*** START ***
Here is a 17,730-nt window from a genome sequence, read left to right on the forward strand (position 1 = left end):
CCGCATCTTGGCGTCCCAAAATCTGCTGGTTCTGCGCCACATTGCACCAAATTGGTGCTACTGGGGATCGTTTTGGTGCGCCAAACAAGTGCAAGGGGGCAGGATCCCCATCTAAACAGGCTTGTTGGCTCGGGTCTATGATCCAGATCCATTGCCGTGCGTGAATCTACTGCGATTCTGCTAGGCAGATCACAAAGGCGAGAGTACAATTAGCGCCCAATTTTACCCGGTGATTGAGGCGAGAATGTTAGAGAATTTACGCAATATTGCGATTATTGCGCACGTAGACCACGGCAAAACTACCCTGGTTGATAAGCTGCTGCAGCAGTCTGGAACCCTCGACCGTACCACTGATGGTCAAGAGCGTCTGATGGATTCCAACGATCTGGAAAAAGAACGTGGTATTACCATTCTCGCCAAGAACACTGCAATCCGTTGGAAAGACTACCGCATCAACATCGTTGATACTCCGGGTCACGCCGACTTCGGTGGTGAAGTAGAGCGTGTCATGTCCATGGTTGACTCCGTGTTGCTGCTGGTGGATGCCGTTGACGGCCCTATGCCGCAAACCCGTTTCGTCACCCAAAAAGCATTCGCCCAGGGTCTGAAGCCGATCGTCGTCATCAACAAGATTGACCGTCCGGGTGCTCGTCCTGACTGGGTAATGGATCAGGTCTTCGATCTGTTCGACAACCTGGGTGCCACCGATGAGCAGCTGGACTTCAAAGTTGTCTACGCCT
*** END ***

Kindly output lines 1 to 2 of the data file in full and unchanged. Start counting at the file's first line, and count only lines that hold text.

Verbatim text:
Here is a 17,730-nt window from a genome sequence, read left to right on the forward strand (position 1 = left end):
CCGCATCTTGGCGTCCCAAAATCTGCTGGTTCTGCGCCACATTGCACCAAATTGGTGCTACTGGGGATCGTTTTGGTGCGCCAAACAAGTGCAAGGGGGCAGGATCCCCATCTAAACAGGCTTGTTGGCTCGGGTCTATGATCCAGATCCATTGCCGTGCGTGAATCTACTGCGATTCTGCTAGGCAGATCACAAAGGCGAGAGTACAATTAGCGCCCAATTTTACCCGGTGATTGAGGCGAGAATGTTAGAGAATTTACGCAATATTGCGATTATTGCGCACGTAGACCACGGCAAAACTACCCTGGTTGATAAGCTGCTGCAGCAGTCTGGAACCCTCGACCGTACCACTGATGGTCAAGAGCGTCTGATGGATTCCAACGATCTGGAAAAAGAACGTGGTATTACCATTCTCGCCAAGAACACTGCAATCCGTTGGAAAGACTACCGCATCAACATCGTTGATACTCCGGGTCACGCCGACTTCGGTGGTGAAGTAGAGCGTGTCATGTCCATGGTTGACTCCGTGTTGCTGCTGGTGGATGCCGTTGACGGCCCTATGCCGCAAACCCGTTTCGTCACCCAAAAAGCATTCGCCCAGGGTCTGAAGCCGATCGTCGTCATCAACAAGATTGACCGTCCGGGTGCTCGTCCTGACTGGGTAATGGATCAGGTCTTCGATCTGTTCGACAACCTGGGTGCCACCGATGAGCAGCTGGACTTCAAAGTTGTCTACGCCT